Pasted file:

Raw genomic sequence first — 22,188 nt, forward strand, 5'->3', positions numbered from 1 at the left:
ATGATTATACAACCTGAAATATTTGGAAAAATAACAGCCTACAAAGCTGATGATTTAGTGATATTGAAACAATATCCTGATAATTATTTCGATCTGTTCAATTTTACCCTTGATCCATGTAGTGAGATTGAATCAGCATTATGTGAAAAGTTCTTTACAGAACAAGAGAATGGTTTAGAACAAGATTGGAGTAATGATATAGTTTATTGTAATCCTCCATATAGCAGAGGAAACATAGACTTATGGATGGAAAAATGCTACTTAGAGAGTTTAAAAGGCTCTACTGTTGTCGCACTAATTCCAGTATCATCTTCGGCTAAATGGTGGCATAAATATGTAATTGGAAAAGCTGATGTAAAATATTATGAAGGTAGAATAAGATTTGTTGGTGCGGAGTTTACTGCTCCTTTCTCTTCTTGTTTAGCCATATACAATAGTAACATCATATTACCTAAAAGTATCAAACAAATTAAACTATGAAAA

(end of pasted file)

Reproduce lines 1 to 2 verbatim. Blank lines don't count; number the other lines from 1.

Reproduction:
Raw genomic sequence first — 22,188 nt, forward strand, 5'->3', positions numbered from 1 at the left:
ATGATTATACAACCTGAAATATTTGGAAAAATAACAGCCTACAAAGCTGATGATTTAGTGATATTGAAACAATATCCTGATAATTATTTCGATCTGTTCAATTTTACCCTTGATCCATGTAGTGAGATTGAATCAGCATTATGTGAAAAGTTCTTTACAGAACAAGAGAATGGTTTAGAACAAGATTGGAGTAATGATATAGTTTATTGTAATCCTCCATATAGCAGAGGAAACATAGACTTATGGATGGAAAAATGCTACTTAGAGAGTTTAAAAGGCTCTACTGTTGTCGCACTAATTCCAGTATCATCTTCGGCTAAATGGTGGCATAAATATGTAATTGGAAAAGCTGATGTAAAATATTATGAAGGTAGAATAAGATTTGTTGGTGCGGAGTTTACTGCTCCTTTCTCTTCTTGTTTAGCCATATACAATAGTAACATCATATTACCTAAAAGTATCAAACAAATTAAACTATGAAAA